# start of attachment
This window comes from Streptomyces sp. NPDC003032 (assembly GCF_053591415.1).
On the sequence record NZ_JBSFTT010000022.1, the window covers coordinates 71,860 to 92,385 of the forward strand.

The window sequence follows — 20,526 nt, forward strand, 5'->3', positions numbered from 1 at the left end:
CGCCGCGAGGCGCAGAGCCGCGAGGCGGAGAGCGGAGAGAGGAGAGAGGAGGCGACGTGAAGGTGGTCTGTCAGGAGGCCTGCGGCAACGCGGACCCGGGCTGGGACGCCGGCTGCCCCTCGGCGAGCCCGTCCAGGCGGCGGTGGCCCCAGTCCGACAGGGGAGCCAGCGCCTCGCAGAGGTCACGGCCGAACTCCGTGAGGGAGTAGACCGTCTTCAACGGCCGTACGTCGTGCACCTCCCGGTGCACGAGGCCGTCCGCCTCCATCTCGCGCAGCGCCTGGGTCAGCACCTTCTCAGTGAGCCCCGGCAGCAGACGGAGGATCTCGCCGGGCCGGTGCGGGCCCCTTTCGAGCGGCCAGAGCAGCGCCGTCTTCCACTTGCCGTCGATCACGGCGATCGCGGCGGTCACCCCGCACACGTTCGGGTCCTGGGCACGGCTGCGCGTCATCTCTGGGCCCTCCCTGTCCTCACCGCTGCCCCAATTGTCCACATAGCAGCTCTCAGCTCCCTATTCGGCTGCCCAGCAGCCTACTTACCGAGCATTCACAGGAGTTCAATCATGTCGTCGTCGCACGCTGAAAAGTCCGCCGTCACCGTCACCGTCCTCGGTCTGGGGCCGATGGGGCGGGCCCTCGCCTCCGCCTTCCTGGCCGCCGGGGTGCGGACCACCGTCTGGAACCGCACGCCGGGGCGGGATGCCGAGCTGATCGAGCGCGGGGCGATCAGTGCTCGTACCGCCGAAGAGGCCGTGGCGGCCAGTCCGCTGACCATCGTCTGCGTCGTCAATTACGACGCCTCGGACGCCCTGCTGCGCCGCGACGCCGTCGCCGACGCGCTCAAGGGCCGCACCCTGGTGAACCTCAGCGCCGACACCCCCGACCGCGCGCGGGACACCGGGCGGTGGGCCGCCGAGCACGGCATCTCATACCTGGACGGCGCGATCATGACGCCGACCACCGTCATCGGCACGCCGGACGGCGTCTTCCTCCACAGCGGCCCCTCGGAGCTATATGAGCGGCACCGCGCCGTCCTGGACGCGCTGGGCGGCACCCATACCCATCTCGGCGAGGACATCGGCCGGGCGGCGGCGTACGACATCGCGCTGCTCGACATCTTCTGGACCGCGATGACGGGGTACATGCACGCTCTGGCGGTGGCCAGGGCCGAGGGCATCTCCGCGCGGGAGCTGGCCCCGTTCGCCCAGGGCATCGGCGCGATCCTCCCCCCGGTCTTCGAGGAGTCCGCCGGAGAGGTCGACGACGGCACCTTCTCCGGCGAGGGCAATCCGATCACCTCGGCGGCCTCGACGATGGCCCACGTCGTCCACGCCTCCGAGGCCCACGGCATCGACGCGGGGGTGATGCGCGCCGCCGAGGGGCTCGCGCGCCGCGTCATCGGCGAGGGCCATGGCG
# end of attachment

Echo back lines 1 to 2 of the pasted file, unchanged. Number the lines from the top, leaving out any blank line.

This window comes from Streptomyces sp. NPDC003032 (assembly GCF_053591415.1).
On the sequence record NZ_JBSFTT010000022.1, the window covers coordinates 71,860 to 92,385 of the forward strand.